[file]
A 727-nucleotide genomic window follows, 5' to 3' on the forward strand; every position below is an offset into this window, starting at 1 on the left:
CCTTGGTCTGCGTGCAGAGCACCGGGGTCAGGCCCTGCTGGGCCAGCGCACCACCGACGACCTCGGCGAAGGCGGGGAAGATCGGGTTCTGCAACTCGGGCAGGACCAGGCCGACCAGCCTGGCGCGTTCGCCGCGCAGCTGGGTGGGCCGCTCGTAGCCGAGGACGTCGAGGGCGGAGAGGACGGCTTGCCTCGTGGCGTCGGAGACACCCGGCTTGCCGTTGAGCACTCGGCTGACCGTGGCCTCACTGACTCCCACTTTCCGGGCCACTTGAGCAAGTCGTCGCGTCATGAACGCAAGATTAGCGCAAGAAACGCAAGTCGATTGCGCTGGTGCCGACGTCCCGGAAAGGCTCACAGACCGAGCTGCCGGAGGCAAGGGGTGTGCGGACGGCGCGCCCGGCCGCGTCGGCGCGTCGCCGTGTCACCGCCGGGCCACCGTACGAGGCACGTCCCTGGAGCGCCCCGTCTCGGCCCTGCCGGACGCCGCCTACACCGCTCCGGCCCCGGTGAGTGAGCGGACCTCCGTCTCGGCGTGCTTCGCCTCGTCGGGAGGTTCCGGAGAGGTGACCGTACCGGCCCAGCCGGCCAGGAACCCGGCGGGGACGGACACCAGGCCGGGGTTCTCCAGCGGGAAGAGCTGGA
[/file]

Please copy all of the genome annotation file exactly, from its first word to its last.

A 727-nucleotide genomic window follows, 5' to 3' on the forward strand; every position below is an offset into this window, starting at 1 on the left:
CCTTGGTCTGCGTGCAGAGCACCGGGGTCAGGCCCTGCTGGGCCAGCGCACCACCGACGACCTCGGCGAAGGCGGGGAAGATCGGGTTCTGCAACTCGGGCAGGACCAGGCCGACCAGCCTGGCGCGTTCGCCGCGCAGCTGGGTGGGCCGCTCGTAGCCGAGGACGTCGAGGGCGGAGAGGACGGCTTGCCTCGTGGCGTCGGAGACACCCGGCTTGCCGTTGAGCACTCGGCTGACCGTGGCCTCACTGACTCCCACTTTCCGGGCCACTTGAGCAAGTCGTCGCGTCATGAACGCAAGATTAGCGCAAGAAACGCAAGTCGATTGCGCTGGTGCCGACGTCCCGGAAAGGCTCACAGACCGAGCTGCCGGAGGCAAGGGGTGTGCGGACGGCGCGCCCGGCCGCGTCGGCGCGTCGCCGTGTCACCGCCGGGCCACCGTACGAGGCACGTCCCTGGAGCGCCCCGTCTCGGCCCTGCCGGACGCCGCCTACACCGCTCCGGCCCCGGTGAGTGAGCGGACCTCCGTCTCGGCGTGCTTCGCCTCGTCGGGAGGTTCCGGAGAGGTGACCGTACCGGCCCAGCCGGCCAGGAACCCGGCGGGGACGGACACCAGGCCGGGGTTCTCCAGCGGGAAGAGCTGGA